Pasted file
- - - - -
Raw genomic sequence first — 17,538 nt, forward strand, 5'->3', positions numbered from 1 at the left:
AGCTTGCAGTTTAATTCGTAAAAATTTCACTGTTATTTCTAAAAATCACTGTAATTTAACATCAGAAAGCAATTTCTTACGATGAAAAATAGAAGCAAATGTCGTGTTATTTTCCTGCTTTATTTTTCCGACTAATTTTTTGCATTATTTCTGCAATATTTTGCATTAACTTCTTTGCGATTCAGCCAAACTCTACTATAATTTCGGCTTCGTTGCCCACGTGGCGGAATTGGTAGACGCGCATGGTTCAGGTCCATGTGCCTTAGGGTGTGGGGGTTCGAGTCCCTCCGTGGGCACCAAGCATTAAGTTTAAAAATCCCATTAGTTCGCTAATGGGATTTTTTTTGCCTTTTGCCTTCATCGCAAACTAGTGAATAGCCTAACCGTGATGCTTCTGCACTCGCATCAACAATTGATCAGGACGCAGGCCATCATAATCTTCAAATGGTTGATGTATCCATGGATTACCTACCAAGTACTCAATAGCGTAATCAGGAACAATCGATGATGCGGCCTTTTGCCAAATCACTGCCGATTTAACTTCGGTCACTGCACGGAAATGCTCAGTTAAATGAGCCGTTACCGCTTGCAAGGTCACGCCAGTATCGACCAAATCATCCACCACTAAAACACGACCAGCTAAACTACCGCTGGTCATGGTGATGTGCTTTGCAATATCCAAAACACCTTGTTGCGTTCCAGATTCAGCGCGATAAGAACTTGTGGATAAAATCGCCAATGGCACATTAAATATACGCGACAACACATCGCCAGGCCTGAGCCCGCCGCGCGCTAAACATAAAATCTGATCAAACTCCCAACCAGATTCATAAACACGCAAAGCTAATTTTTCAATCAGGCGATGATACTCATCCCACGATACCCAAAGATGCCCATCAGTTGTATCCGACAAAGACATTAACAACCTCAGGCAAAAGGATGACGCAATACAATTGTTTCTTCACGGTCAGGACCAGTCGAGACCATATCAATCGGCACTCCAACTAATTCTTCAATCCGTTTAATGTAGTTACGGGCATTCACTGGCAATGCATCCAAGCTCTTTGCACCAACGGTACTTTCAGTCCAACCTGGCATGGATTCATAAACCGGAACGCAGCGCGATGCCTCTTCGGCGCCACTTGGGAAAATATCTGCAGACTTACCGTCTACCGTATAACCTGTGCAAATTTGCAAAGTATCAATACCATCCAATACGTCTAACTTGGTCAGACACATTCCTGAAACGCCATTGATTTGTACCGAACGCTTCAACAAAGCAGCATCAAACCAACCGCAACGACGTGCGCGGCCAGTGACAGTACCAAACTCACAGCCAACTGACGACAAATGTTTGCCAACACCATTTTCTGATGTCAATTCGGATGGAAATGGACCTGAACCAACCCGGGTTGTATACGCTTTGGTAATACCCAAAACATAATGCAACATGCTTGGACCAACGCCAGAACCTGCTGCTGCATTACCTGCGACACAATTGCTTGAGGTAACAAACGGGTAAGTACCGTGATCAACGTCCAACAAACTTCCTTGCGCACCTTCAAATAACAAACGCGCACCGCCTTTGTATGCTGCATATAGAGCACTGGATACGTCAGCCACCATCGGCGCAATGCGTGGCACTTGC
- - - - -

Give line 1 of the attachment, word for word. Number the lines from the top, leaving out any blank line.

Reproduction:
Raw genomic sequence first — 17,538 nt, forward strand, 5'->3', positions numbered from 1 at the left: